Losing IRA Status Under IRC § 408(e)(2)

Owners of Self-Directed IRAs which engage in certain types of “prohibited transactions” or invest in life insurance, foreign investments or collectibles may risk losing the tax-deferred status of their IRA accounts. If the owner (or beneficiary) of an individual retirement account, as described in I.R.C. §408(a), engages in any transaction that is prohibited under IRC §4975, the entire value of the IRA, determined as of the first day of the taxable year for which the account or annuity ceases to be an IRA, is treated as distributed to the IRA owner. See I.R.C. §408(e)(2)(B).

In Thiessen v. Commissioner, 146 TC No. 7, a taxpayer used a rollover of retirement funds from his former employer to establish an IRA. He and his spouse then used IRA funds to establish a new corporation, which used the IRA monies to purchase an unincorporated business. As part of the purchase, Mr. and Mrs. Thiessen personally guaranteed the promissory note that was issued by the new corporation to the seller.

However, the IRS considered the personal guarantee to be a prohibited transaction, being effectively identical to the structure the Court had found to be a prohibited transaction in Peek v. Commissioner, 140 TC 216. Thus, it is not surprising that the Tax Court arrived at the same result in Thiessen as it did in Peek, which was that the entire balance of the IRA was treated for tax purposes as distributed on the first day of the tax year in which the Thiessens made their personal guarantee.

This IRA “full distribution” rule is found in IRC §408(e)(2), which provides:

(2) Loss of exemption of account where employee engages in prohibited transaction

(A) In general

If, during any taxable year of the individual for whose benefit any individual retirement account is established, that individual or his beneficiary engages in any transaction prohibited by section 4975 with respect to such account, such account ceases to be an individual retirement account as of the first day of such taxable year. For purposes of this paragraph—

(i) the individual for whose benefit any account was established is treated as the creator of such account, and

(ii) the separate account for any individual within an individual retirement account maintained by an employer or association of employees is treated as a separate individual retirement account.

(B) Account treated as distributing all its assets

In any case in which any account ceases to be an individual retirement account by reason of subparagraph (A) as of the first day of any taxable year, paragraph (1) of subsection (d) applies as if there were a distribution on such first day in an amount equal to the fair market value (on such first day) of all assets in the account (on such first day).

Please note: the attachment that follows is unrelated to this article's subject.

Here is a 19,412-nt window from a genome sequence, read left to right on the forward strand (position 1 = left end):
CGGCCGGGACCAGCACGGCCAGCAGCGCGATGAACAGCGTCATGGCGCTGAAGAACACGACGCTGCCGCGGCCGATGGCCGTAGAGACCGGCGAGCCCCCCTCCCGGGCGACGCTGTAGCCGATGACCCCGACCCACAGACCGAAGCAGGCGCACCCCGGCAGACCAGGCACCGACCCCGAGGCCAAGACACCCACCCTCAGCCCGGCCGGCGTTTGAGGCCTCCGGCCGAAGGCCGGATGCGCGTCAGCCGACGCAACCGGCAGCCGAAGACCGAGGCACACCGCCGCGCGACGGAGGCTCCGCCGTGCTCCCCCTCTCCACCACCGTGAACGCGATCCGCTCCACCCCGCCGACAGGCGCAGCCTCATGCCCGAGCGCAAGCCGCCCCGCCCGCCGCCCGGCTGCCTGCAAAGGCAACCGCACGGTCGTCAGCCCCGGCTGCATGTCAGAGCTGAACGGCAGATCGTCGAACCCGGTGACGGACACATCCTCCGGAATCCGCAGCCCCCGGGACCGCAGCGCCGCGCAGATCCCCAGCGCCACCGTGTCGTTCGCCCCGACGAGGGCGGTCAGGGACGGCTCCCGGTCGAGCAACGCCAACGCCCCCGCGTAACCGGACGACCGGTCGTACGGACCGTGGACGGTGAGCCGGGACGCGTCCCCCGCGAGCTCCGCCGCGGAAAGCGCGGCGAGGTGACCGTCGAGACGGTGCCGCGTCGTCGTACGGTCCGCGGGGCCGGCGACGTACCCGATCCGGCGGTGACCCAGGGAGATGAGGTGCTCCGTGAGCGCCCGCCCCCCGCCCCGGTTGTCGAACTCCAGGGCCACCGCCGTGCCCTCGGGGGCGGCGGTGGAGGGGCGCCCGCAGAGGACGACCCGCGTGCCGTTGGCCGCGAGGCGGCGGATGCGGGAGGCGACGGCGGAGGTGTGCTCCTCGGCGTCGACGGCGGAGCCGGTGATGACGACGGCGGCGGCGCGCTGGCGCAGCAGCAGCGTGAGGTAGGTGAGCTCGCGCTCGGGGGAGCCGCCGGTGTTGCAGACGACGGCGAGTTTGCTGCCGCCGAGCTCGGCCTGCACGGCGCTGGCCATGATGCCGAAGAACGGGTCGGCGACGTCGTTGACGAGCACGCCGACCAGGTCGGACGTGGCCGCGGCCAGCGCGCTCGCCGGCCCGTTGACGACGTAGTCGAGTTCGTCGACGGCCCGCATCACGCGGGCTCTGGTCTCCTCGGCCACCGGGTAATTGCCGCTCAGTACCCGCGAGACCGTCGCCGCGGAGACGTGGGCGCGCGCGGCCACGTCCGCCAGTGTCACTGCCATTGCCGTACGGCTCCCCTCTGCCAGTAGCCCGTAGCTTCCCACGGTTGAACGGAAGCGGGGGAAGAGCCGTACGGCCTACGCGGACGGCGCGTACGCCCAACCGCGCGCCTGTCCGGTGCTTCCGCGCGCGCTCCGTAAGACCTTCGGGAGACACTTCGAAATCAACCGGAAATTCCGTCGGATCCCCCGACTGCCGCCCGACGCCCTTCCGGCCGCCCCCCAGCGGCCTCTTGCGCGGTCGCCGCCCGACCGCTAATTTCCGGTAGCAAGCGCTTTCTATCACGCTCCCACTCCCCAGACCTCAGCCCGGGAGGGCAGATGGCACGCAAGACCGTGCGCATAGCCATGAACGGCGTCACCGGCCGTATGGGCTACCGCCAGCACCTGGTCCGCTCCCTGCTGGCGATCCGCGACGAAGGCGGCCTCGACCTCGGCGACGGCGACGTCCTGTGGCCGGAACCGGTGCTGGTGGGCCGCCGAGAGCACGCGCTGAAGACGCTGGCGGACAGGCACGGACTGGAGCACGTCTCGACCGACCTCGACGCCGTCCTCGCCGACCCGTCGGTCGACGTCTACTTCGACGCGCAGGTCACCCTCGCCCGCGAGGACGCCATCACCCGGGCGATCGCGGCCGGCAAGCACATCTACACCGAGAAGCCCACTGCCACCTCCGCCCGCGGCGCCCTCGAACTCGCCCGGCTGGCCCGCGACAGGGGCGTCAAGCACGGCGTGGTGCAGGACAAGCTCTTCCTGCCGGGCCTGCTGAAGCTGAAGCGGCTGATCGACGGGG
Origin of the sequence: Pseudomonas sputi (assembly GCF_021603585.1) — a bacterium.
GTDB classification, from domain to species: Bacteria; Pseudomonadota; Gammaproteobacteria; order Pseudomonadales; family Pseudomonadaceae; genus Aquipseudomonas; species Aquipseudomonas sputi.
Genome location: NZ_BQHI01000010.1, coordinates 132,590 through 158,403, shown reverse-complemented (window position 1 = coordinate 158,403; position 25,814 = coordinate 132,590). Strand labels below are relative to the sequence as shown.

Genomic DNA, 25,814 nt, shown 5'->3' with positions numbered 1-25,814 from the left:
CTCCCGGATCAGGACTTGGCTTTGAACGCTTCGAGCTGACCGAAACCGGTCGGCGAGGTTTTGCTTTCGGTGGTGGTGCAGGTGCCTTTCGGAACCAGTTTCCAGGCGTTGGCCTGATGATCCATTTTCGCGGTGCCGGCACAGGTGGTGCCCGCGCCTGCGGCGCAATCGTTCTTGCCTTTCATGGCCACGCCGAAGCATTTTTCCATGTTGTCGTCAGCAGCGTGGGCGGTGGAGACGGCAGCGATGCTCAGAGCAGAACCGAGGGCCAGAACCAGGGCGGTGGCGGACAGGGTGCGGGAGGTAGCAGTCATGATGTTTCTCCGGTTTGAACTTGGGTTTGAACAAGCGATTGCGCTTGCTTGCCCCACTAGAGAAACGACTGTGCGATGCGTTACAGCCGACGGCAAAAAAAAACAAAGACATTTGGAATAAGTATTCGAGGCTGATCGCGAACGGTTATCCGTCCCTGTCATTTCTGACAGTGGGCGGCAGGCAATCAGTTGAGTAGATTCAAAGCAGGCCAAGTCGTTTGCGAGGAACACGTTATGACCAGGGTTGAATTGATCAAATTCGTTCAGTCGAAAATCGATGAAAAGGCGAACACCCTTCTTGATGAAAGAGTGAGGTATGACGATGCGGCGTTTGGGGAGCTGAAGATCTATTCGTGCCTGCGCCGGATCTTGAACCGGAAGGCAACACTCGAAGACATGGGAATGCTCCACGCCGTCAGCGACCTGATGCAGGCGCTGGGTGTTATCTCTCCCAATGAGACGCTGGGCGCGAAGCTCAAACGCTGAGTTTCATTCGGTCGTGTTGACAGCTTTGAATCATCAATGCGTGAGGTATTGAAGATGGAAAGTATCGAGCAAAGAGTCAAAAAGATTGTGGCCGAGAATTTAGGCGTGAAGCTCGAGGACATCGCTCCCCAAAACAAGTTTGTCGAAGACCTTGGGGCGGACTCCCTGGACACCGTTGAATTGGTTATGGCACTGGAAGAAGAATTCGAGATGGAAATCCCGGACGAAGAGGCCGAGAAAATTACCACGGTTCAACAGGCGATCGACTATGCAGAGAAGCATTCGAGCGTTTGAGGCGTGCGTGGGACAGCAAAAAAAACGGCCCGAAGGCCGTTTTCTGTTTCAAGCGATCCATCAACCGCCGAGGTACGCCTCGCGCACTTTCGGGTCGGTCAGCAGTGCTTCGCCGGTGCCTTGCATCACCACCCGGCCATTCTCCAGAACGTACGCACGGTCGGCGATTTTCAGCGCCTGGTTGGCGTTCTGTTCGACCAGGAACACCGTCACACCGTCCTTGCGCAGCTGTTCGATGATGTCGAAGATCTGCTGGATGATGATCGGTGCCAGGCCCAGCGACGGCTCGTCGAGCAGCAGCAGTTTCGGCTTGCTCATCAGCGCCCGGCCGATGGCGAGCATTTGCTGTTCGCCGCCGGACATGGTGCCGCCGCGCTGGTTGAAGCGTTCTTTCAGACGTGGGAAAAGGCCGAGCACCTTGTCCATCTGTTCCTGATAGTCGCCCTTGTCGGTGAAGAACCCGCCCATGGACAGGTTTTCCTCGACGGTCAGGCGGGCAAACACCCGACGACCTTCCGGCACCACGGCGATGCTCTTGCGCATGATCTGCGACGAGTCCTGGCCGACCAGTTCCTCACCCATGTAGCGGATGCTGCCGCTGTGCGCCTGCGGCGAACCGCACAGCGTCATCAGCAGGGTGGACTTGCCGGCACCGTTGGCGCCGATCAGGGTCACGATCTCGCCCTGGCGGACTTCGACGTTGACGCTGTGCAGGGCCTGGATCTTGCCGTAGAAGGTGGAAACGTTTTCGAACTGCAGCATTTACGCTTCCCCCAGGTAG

I.R.C. §4975 defines six types of prohibited transactions, including §4975(c)(1)(B) which defines one type as the “[direct or indirect] lending of money or other extension of credit between a plan and a disqualified person…” A disqualified person may be an individual who “exercises any discretionary authority or discretionary control respecting management of such plan or exercises any authority or control respecting management or disposition of its assets.” [IRC §4975(e)(3)(A)]

The Court referred to Peek in making its decision in Thiessen, holding that the taxpayers were “disqualified persons” within the meaning of §4975(e)(3) and that the taxpayers’ guaranties of the loan were prohibited transactions as indirect extensions of credit between the taxpayers and the IRAs. See Peek at 224-225; see also Janpol v. Commissioner, 101 T.C. 518, 527 (1993) (“An individual who guarantees repayment of a loan extended by a third party to a debtor is, although indirectly, extending credit to the debtor.”). See Peek at 227.

The Court held that the taxpayers’ participation in the prohibited transactions caused the IRAs to cease qualifying as IRAs within the meaning of §408(a) in the year in which the guaranties were made. See Peek at 227. As the entire value of the IRA was therefore established as of the first day of the taxable year for which the account or annuity ceased being an IRA, it was treated as a distribution to the IRA owner. Thus, the taxpayers lost all tax benefits of their IRA, disqualified under §408(e)(2). This is a valuable lesson for all IRA owners.

If you own an IRA and wish to utilize it in some fashion for further investment purposes but are concerned about participating in a prohibited transaction under §4975 of the Internal Revenue Code, call THE TAX EXPERTS at the Thorgood Law Firm www.thorgoodlaw.com. For a FREE consultation call 212-490-0704Losing IRA Status Under IRC § 408(e)(2)

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